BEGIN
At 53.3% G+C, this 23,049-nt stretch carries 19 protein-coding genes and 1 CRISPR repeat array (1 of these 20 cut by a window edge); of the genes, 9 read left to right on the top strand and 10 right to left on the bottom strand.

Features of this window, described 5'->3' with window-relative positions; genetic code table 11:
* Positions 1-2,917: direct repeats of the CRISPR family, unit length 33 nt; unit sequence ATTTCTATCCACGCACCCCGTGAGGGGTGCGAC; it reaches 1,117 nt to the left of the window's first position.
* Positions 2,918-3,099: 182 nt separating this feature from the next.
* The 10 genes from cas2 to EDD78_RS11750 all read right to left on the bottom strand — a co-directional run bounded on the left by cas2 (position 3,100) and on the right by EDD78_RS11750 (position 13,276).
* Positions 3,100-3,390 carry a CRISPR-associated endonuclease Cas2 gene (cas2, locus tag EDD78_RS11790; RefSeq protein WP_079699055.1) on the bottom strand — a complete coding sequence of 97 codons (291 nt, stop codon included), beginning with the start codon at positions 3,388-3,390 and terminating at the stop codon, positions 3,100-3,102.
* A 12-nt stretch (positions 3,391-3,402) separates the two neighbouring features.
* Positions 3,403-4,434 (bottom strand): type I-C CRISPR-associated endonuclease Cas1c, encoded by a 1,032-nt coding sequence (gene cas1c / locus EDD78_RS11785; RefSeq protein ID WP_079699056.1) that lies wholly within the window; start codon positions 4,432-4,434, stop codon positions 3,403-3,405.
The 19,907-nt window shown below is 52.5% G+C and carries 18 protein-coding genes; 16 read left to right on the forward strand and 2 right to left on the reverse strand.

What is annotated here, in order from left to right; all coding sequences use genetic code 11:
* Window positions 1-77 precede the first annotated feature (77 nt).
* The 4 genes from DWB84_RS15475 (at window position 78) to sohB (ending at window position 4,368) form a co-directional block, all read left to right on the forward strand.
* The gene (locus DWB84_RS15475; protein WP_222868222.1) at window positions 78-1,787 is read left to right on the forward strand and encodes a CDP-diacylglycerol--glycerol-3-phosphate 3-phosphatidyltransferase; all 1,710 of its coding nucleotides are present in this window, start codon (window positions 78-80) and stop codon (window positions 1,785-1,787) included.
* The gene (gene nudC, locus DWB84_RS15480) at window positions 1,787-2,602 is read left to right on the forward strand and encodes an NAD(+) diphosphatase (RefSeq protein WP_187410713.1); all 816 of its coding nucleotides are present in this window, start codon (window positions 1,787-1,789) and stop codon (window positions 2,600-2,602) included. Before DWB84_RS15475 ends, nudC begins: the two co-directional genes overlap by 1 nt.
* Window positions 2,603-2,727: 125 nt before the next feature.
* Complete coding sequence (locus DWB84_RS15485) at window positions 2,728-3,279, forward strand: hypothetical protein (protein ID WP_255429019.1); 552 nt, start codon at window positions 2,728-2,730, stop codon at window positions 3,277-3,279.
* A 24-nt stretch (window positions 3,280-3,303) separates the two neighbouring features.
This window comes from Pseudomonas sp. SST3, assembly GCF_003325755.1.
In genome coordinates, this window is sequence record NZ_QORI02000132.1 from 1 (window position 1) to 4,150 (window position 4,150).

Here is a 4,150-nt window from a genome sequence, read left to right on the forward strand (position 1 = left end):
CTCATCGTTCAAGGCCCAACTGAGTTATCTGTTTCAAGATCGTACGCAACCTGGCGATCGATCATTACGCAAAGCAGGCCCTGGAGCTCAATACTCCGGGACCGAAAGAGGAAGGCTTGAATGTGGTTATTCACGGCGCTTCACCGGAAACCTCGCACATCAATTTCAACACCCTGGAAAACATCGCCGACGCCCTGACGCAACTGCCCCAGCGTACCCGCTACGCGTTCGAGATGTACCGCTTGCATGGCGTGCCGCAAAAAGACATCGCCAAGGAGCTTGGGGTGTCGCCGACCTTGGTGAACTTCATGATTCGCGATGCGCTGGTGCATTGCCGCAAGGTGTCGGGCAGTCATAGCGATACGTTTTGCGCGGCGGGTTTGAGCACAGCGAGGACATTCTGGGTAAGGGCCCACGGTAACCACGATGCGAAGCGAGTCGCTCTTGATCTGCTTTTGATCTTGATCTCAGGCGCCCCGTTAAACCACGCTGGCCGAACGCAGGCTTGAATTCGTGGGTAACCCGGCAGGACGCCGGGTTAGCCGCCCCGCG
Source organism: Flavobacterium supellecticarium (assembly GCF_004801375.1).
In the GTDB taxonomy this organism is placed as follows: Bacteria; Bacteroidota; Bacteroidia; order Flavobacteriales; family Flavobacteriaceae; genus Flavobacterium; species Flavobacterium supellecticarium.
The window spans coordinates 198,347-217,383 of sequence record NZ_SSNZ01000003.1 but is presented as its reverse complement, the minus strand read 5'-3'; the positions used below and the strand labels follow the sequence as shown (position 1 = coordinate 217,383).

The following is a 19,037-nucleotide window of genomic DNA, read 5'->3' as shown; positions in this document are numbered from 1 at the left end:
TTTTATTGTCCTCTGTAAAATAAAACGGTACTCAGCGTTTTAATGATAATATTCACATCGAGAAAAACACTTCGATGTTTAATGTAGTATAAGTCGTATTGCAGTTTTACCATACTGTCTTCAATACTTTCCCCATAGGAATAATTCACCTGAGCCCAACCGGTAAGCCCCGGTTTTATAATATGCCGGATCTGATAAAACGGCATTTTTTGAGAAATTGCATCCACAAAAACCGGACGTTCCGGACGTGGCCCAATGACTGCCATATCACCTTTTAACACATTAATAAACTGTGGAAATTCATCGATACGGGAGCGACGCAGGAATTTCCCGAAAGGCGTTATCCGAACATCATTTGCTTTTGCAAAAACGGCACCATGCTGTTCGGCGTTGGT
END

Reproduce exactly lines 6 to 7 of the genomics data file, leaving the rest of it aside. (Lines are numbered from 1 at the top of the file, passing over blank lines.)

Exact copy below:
* Positions 3,100-3,390 carry a CRISPR-associated endonuclease Cas2 gene (cas2, locus tag EDD78_RS11790; RefSeq protein WP_079699055.1) on the bottom strand — a complete coding sequence of 97 codons (291 nt, stop codon included), beginning with the start codon at positions 3,388-3,390 and terminating at the stop codon, positions 3,100-3,102.
* A 12-nt stretch (positions 3,391-3,402) separates the two neighbouring features.